Facebook Looking Ever Inward – So Look Elsewhere

Via email yesterday, the following from IFTTT (“if this, then that”, a handy piece of web plumbing that, among other things, helps you route things round the web) announced that it’s no longer possible cross-post content from blogs into Facebook using that service:

This is a result of  a change to the Facebook API, which lets other computers talk to the Facebook machine, that was announced on the Facebook Developer blog in April (New Facebook Platform Product Changes and Policy Updates):


For several years, I’ve been using an IFTTT recipe to forward things from the OUseful.info blog into my Facebook news feed. I don’t personally post things Facebook, and only visit the website when I absolutely have to, for example because bands don’t publish their upcoming live dates announcements anywhere else. But from Facebook emails that keep seeming to slip out despite my repeated attempts to lock down Facebook permissions, I do know that of some the posts are occasionally liked there — so presumably they sometimes appear in other folks’ feeds and get read there.

Henceforth, then, it seems as if the blog posts – including this one – won’t appear in my Facebook feed. And I won’t be going in to Facebook to re-post or otherwise link to them (with the exception I will make for this post).

So if anyone is accustomed to following this blog on Facebook, when Facebook decides they might want to see a post from it and deigns to add it to their feed, they’ll need to find an alternative.

The easiest way is probably email – you can find an “Email Subscription” button in the OUseful.info blog sidebar. One thing to note though – I often update posts significantly in the few minutes after I first post them, so it may be worth clicking through to the blog to see the latest version of a post.

You can also take things into your own hands by using a feed reader and subscribing to the OUseful.info web feed (also referred to as RSS feeds or Atom feeds, or simply just feed). (If you click through, it might look scary computer text. Don’t worry about it – feeds are for machines to read and re-present, not humans.)

In the same way that you follow people on Facebook and see copies of their updates (if Facebook decides that it thinks you might one to see a particular update – you don’t necessarily receive them all…), feed readers let you follow the outputs of a particular blogs or news sources that you subscribe you — and they don’t filter out any of the posts: you get the opportunity to see them all.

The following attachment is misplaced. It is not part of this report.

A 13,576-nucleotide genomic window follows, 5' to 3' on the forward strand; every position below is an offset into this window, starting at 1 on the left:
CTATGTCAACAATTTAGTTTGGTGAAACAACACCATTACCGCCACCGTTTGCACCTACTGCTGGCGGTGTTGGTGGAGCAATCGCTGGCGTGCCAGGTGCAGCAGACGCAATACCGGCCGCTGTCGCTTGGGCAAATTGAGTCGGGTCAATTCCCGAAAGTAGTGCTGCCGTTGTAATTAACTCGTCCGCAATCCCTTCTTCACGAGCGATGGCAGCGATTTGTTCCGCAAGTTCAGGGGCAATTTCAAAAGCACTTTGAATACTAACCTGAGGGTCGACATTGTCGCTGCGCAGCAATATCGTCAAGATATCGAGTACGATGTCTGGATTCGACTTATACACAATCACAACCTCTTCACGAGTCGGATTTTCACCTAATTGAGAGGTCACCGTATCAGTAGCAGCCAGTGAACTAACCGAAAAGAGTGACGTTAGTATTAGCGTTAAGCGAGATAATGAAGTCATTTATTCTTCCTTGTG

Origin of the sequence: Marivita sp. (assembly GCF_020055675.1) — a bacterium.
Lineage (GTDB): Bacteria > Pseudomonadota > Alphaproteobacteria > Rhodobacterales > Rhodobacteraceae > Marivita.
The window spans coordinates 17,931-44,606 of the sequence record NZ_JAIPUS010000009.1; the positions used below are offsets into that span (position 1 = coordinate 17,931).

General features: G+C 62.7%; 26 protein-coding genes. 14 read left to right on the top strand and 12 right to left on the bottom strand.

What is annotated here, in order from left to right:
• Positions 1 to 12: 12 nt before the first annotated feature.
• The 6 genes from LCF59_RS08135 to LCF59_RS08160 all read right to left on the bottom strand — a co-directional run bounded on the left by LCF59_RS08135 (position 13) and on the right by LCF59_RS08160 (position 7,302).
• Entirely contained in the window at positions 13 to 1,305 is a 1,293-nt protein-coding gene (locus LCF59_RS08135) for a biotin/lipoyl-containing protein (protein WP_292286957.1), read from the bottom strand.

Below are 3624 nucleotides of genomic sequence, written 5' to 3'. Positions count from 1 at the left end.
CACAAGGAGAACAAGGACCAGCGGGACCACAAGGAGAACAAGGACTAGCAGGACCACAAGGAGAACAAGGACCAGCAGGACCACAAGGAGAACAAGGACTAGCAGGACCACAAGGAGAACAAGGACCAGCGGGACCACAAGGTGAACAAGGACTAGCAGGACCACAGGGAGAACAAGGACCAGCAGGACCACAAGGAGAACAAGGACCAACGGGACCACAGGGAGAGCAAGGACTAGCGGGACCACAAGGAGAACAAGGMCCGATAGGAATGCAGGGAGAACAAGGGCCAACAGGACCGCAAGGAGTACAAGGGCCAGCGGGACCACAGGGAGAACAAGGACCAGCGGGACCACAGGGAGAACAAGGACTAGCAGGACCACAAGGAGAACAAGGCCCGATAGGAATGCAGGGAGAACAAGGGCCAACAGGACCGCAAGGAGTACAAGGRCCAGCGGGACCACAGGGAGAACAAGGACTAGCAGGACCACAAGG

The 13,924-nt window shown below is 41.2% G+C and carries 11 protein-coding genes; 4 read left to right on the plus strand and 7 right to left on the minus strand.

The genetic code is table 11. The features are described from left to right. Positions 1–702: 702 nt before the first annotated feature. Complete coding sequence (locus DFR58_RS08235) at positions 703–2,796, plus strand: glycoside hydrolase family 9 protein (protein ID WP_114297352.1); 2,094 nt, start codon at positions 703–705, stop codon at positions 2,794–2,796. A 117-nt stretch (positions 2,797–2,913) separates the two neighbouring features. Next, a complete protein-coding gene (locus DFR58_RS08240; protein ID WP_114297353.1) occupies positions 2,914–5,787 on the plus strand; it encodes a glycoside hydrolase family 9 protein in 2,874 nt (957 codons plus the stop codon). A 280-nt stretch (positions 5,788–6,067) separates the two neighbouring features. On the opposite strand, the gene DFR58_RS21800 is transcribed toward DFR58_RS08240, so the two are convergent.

(If the full feed output of a source is too much for you, you can often subscribe to tag or category feeds. If you just want to read my ranty exasperated ffs tagged posts, for example, there’s a feed for that: just add /feed to the end of the URL and subscribe to that. For example, https://blog.ouseful.info/category/ffs becomes https://blog.ouseful.info/category/ffs/feed.)

As far as feed readers go, the service I use is feedly. The free tier is capped in terms of how many feeds you can subscribe to (it’s set at 100, I think), but if you’re just getting started with feeds, that shouldn’t present too much of a problem. Another service I’ve used in the past is The Old Reader, with it’s free tier capped to 100 feeds.

If the thought of finding the feed URL from a website concerns you, don’t worry. In some cases there may be a badge on the site that identifies the feed link:

In many cases, a feed reader will also be able to autodiscover the feed URL from a page address (publishers who publish RSS feeds also tend to add some code to each web page that identifies where the feed can be found, and the feed readers can detect this code).

Simple Recipe For Grabbing Live Timing Data Using Cron Jobs on a Digital Ocean Droplet

A quick recipe for grabbing live race data, in this case GPS data from WRC live maps.

Create a Remote Server on Digital Ocean

First, we need a server somewhere. A quick way to do this is to create a simple Digital Ocean droplet:

A simple Linux box with the minimum spec, such as a min. spec. 1GB machine should do:

You can get some free Digital Ocean credit by signing up for the Github education pack; you get a smaller amount of credit ($10) if you sign up with my affiliate link – sign up for Digital Ocean and get $10 credit – and then if you end up spending $25 or more of your own cash on that account, I get a $25 h/t.

Connect via ssh

You can log in to the droplet using a web terminal or via ssh (Digital Ocean droplet – Connect with SSH).

To set up the local ssh certificate to simplify login to the Droplet (from a Mac):


We can now add our public key to the droplet as an ssh key.

On the local machine, get your public key:

cat ~/.ssh/id_rsa.pub

which should return something like:


Add the SSH key content (ssh-rsa AAAA___RANDOM/STUFF____fZ) to the droplet with the Name (USER@MACHINE).

Alternatively, if the droplet is already created, then:

ssh-copy-id root@DROPLET.IP.ADDRESS

(Under this route, I had to reset the droplet password first.)

Now we should be able to log in without a password directly over ssh:


Update packages so we can find required packages:

apt-get update